Several friends wished me "traveling mercies" before I left, an expression I first encountered in Anne Lamott's Traveling Mercies: Some Thoughts on Faith. I sometimes think of traveling mercies as just in time grace, and so often grace with a wry sense of humor peeking through.
There have been traveling mercies in my wanderings. A partial list of the ones I've noticed:
- the young woman who helped haul my suitcase packed with books up the stairs on the Washington Metro (the escalators were out) and then blessed me
- realizing that my passport had expired BEFORE I got to the airport (two weeks before, in fact - time enough to go into Philly, get it renewed and have lunch with a friend)
- Math Man's willingness to trek across Philly to pick up the passport when it was ready (since I was off on another trip and stressed that picking it up 24 hours before I was due to travel was cutting it a bit close)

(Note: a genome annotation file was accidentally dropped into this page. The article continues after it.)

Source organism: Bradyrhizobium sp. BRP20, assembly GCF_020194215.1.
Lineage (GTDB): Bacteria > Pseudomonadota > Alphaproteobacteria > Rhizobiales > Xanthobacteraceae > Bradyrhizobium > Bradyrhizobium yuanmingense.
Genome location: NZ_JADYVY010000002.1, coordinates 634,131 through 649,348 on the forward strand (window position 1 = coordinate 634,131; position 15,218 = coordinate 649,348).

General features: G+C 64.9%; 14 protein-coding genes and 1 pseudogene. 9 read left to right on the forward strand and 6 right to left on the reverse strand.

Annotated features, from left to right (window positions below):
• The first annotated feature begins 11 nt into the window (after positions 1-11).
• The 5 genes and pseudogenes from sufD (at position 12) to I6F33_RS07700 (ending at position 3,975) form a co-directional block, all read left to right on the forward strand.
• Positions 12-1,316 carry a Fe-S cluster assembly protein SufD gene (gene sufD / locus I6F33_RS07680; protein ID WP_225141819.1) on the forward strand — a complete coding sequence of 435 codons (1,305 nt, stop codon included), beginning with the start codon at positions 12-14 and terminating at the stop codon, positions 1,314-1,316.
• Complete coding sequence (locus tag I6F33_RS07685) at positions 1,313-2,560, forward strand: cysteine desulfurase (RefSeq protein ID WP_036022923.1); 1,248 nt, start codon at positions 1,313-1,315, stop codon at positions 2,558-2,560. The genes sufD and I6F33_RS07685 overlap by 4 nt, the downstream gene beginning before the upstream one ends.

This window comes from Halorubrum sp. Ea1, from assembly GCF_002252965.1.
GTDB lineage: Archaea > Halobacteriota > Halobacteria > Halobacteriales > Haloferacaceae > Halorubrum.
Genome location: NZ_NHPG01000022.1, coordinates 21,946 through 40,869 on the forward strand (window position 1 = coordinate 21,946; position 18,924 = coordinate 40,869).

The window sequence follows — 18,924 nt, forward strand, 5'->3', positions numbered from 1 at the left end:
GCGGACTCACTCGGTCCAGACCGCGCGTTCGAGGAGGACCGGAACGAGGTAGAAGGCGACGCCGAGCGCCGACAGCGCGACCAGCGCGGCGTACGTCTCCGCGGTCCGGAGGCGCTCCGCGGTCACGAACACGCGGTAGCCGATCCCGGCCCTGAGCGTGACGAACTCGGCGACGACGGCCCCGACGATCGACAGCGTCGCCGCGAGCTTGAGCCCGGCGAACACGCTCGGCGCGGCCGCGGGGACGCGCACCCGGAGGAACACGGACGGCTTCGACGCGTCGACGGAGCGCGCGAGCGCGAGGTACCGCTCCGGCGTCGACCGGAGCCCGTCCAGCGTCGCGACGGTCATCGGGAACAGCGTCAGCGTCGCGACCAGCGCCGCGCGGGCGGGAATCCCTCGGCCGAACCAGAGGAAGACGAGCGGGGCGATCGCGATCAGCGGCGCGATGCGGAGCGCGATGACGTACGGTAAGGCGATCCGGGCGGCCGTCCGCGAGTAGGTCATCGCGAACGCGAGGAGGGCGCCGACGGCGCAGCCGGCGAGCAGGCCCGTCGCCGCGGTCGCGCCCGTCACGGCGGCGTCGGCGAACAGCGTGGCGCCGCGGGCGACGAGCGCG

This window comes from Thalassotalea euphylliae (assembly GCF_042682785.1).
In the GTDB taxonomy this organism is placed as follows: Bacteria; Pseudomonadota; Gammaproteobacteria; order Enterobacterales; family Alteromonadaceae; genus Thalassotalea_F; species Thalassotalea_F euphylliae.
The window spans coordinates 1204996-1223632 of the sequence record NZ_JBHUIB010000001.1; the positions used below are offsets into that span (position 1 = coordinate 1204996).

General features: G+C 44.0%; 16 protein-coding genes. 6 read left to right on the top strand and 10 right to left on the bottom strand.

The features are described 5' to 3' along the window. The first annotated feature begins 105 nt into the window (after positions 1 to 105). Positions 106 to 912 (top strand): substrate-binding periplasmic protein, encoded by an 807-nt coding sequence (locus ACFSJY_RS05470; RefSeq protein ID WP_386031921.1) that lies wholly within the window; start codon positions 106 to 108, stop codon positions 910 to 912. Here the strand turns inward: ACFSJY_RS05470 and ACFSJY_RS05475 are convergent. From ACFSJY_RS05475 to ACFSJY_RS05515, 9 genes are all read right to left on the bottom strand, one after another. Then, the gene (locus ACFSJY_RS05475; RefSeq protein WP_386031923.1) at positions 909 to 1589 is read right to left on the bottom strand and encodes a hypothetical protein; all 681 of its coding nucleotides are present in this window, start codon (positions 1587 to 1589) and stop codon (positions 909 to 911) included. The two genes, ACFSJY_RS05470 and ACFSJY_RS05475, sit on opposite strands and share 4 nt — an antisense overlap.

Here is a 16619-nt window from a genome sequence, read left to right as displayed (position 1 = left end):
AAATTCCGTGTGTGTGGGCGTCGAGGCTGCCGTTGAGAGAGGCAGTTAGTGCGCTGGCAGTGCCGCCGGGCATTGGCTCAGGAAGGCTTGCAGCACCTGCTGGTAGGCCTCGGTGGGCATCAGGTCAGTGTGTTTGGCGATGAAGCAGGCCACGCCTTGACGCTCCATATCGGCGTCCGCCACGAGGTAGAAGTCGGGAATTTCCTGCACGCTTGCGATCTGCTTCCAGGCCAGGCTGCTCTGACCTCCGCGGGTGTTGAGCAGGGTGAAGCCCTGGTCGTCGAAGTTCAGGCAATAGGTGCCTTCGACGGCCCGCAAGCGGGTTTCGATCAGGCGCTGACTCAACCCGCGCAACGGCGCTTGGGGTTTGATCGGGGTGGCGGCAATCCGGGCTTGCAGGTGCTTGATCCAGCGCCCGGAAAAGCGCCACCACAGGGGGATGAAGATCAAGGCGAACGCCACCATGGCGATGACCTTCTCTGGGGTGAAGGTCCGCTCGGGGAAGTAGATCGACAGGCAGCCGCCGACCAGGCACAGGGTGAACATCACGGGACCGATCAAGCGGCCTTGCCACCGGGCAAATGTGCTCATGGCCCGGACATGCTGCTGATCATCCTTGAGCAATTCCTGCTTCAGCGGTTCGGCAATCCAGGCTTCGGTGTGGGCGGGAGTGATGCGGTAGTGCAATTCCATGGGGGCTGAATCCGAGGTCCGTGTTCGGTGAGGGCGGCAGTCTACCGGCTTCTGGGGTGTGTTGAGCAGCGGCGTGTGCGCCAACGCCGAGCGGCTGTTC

- the kitchen staff who produced plain chicken and mashed potatoes when I was recovering from a stomach bug on the last trip
- the young man who signed me into the college network so I could answer student email
- an extra seat next to me on the plane to London
- the bracingly hot and sweet cup of tea - real tea - the flight attendant produced in when I declined coffee
- a moonbow - with a nearly full moon, seen from a bus as it followed its serpentine route between Heathrow terminals
Photo is of the front door of Eastern Point Retreat House. I had a couple of hours or so to wait until my taxi came to take me to the train station, but grace descended in the form of another retreatant's sister, who lives in Gloucester and wouldn't hear of my sitting there. I got a ride to the train station and brief tour of Gloucester along the way. Traveling mercies.